Death rates from prostate cancer predicted to decline overall in EU but rise in Poland
Death rates from prostate cancer are predicted to fall in 2020 in the EU, largely due to better diagnosis and treatment, according to new research published in the leading cancer journal Annals of Oncology today.
In the latest predictions for cancer deaths in the EU for 2020, researchers led by Carlo La Vecchia (MD), Professor at the School of Medicine, University of Milan (Italy), show that since 2015 there has been a 7% reduction in deaths from prostate cancer, with a predicted age standardised rate for 2020 of 10 men per 100,000 of the population. A total of 78,800 men are predicted to die from the disease this year.
Poland is the only EU country where death rates from prostate cancer are not falling; instead the researchers predict a rise of 18% since 2015: an age standardised death rate of 15 per 100,000 men, with 6,100 men predicted die from it by the end of 2020.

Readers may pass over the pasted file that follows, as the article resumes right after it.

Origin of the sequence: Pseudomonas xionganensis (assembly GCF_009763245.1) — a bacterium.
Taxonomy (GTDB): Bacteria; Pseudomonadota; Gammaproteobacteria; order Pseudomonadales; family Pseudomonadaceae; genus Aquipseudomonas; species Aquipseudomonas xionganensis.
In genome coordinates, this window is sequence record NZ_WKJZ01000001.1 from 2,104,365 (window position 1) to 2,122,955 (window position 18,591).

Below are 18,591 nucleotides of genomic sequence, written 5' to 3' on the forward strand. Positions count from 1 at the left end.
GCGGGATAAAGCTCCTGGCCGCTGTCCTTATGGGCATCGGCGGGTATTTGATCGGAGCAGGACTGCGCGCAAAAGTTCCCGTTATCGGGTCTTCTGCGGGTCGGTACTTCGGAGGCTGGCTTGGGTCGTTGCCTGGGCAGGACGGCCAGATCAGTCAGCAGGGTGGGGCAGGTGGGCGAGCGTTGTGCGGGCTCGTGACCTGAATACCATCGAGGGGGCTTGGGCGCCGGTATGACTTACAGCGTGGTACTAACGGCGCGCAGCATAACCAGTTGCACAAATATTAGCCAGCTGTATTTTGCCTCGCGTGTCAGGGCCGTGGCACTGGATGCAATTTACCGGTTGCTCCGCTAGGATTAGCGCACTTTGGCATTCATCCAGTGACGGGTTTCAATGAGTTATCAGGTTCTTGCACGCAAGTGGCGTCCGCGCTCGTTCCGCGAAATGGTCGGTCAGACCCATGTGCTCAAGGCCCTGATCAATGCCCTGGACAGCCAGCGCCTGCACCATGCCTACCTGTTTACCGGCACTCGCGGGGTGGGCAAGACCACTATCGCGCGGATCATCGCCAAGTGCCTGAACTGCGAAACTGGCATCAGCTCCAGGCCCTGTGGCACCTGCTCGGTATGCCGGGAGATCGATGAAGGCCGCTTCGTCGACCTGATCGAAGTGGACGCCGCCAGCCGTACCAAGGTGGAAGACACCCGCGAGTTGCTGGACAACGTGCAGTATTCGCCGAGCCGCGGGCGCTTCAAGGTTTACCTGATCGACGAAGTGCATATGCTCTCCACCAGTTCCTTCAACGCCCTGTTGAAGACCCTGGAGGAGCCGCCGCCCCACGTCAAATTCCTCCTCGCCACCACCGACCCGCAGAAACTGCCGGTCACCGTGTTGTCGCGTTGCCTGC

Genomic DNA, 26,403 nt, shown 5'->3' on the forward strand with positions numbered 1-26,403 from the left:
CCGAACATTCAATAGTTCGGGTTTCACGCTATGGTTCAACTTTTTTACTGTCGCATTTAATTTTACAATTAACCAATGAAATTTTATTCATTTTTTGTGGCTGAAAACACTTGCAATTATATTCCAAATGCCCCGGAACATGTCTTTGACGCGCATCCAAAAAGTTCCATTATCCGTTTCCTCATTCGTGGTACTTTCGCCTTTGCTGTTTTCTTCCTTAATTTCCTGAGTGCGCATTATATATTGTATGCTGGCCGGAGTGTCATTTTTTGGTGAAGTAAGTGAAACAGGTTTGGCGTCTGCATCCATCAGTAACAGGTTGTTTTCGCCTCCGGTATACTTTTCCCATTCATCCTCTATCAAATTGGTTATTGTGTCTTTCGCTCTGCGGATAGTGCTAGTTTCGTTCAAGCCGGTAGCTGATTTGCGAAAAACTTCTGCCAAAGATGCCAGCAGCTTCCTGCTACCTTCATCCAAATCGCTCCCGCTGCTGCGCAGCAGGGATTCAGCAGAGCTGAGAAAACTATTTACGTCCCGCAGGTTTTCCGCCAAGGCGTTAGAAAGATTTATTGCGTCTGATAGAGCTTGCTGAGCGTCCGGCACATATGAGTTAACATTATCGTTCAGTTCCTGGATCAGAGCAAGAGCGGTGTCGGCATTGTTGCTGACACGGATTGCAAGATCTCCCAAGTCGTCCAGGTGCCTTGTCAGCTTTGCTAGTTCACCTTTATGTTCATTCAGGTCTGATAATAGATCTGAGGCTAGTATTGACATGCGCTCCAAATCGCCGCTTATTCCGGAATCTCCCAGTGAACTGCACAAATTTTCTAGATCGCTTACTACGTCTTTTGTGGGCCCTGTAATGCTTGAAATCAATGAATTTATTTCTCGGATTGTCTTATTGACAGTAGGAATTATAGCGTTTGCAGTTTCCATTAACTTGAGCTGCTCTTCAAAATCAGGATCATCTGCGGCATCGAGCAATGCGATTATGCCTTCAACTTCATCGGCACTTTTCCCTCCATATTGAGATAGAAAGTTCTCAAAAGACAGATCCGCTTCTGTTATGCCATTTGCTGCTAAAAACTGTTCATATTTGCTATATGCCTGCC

Prof La Vecchia said: "Poland started with the lowest death rate from prostate cancer between 1970 to 1974, but then rates increased up to the year 2000, stabilised for a while and then rose again up to 2020. So Polish prostate cancer death rates are now the highest predicted. This is difficult to explain. It is possible that the recent relatively high rates are due to delayed adoption of modern diagnosis and treatment.
"Across the EU as a whole, the key message from these prostate cancer death rates is to adopt up-to-date surgery and radiotherapy techniques, together with newer androgen deprivation therapy. This may have a relevant impact on prostate cancer mortality even in the absence of cure, since a proportion of elderly men may survive long enough to die from other causes. The prostate specific antigen test, PSA, may also play a role, but it is difficult to quantify this at present. It has major impact on incidence, but an unquantified impact on death rates."